The employee lifecycle could begin long before an employee’s first day at work and extend longer than the day of exit from the organization. It includes all the moments in which an employee gives importance and priority to an organization by engaging with it.
Every stage of the employee lifecycle must be improved for your company to provide a flawless employee experience. This improvement will continue to seem bogus if the employee lifecycle, at every stage, is not measured using specific KPIs and improved in response to it.
While there may be a plethora of stages in the employee lifecycle, they have been grouped into seven stages, which will be elaborated on in the remainder of this article. Before moving on, let’s get a clear picture of what the employee lifecycle looks like.
The employee lifecycle refers to an organizational structure used to describe the period of engagement an employee has with an organization.
Also known as the employee journey or the employee experience, the employee lifecycle refers to the stages and experiences that an employee goes through while working for a company. It starts from the initial contact with the company through recruitment and onboarding to the eventual exit from the organization. In some cases, it even lasts longer than the day of exiting the organization.
It is a method of comprehending and managing an employee’s multiple touchpoints and engagement with a company throughout their period of employment. It sums up the time they spend engaging the company.
Now that you’ve understood the concept of the employee lifecycle, you may also want to know why you should care about it and how it might affect your organization.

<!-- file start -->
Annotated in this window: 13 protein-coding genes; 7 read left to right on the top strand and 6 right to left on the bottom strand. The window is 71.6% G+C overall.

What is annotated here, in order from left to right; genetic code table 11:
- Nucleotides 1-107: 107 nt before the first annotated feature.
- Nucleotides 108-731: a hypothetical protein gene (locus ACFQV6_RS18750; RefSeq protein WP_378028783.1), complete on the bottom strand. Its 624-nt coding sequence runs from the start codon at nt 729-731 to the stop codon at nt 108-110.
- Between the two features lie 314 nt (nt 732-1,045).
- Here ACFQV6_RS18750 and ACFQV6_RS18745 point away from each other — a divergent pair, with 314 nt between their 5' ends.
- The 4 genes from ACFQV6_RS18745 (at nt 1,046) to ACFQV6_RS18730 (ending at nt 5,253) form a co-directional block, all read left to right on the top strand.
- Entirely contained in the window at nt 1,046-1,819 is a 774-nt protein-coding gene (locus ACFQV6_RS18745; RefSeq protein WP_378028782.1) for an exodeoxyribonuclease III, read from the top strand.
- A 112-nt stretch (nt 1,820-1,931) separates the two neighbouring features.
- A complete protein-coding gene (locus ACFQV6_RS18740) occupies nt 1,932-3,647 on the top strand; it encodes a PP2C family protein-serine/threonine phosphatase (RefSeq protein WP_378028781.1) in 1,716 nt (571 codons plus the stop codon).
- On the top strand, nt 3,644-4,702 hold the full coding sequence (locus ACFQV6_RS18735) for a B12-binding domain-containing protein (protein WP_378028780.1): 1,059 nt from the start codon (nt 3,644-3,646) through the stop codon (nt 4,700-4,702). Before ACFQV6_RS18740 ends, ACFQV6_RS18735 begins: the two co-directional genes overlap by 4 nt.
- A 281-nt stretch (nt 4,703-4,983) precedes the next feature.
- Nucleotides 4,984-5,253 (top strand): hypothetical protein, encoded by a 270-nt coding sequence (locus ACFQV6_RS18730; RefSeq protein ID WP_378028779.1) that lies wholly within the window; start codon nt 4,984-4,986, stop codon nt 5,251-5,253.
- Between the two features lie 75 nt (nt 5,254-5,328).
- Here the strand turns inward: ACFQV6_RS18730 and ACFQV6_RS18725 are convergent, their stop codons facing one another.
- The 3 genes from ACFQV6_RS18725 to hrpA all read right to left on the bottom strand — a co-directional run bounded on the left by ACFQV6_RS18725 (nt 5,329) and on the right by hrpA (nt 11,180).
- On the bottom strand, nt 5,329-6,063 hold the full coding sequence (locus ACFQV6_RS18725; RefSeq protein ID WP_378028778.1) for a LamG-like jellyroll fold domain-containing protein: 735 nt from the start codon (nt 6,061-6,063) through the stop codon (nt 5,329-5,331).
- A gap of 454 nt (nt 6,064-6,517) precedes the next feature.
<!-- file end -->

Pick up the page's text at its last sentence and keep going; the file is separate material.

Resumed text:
Each stage of the lifecycle enables you to measure and assess the insights, impacts, issues, opportunities, and innovations that are peculiar to your employees. The employee lifecycle helps you have a broader view of your employee experience, measure it, and give you insight on how to improve it.
When you begin to give as much importance to your employee’s lifecycle as you give your customers journey, you are able to:
The 7 Stages of The Employee Lifecycle
The following elaborates on the stages of the employee lifecycle, as mentioned above.
As much as people have dream jobs, they also have dream companies. The point at which they became attracted to the company is where their lifecycle begins. For some people, their point of attraction was their first use of the company’s product, while others had theirs by interacting with the company as a customer or with their staff. Whichever way it comes, we believe the employee lifecycle should start from this point of attraction. This suggests that companies should build brands that align with their goals and utilize brand tracking metrics to measure brand equity.
This includes all the processes involved in hiring the most qualified candidate for a role. It starts with the company website and ads created for the job opening, which must also align with your company’s goals and values. To attract the best candidates, the employer value proposition (EVP) must be well presented.
Strategies put in place for the recruitment process can be measured through social media listening on job sites or putting out a pre-hiring survey to understand the perspective of employees about the brand before they were employed.